Maryland is prosecuting its fewest environmental crimes in at least two decades as Gov. Larry Hogan fulfills promises to ease regulatory burdens on businesses.
The work force dedicated to enforcing laws and regulations that protect air quality and the Chesapeake Bay has been shrinking since the second term of former Gov. Martin O'Malley, a Democrat. The trend prompted Democrats in the General Assembly to force the Republican administration to spend $400,000 to hire more environmental inspectors in the coming fiscal year.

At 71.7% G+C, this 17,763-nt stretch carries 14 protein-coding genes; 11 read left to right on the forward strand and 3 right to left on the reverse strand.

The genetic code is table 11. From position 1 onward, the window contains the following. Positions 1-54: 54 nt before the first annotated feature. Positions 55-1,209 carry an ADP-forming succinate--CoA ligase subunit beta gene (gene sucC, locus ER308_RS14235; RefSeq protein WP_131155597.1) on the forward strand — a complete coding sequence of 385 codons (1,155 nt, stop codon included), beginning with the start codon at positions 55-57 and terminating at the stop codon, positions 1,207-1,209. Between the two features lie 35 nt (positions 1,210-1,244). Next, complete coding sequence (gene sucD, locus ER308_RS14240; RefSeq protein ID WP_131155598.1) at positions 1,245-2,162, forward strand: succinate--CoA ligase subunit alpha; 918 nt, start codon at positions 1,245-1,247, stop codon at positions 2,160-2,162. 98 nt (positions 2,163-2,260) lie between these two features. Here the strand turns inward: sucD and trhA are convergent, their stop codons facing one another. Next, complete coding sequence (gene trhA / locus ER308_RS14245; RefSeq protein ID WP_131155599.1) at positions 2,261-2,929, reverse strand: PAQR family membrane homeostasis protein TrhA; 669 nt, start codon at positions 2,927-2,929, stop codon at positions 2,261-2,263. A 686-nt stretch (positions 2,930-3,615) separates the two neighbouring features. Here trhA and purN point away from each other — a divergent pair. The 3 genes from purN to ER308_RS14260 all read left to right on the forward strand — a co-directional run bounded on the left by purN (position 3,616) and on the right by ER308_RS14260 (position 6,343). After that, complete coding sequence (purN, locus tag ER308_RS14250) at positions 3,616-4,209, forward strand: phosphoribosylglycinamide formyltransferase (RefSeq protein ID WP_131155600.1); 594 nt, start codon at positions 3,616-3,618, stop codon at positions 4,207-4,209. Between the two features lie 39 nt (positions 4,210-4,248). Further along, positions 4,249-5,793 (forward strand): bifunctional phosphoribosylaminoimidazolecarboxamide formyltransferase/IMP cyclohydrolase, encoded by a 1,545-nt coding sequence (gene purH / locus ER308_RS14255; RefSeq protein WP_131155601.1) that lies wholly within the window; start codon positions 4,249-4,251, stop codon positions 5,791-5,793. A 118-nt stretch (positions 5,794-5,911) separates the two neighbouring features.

"It doesn't do any good to pass a law if it's going to sit on the books and be ignored," said Del. Brooke Lierman, a Baltimore Democrat. "It doesn't make the bay any cleaner."
Business owners and their advocates call the trend of less prosecutions a positive one, saying the administration is removing barriers to economic growth without compromising air or water quality.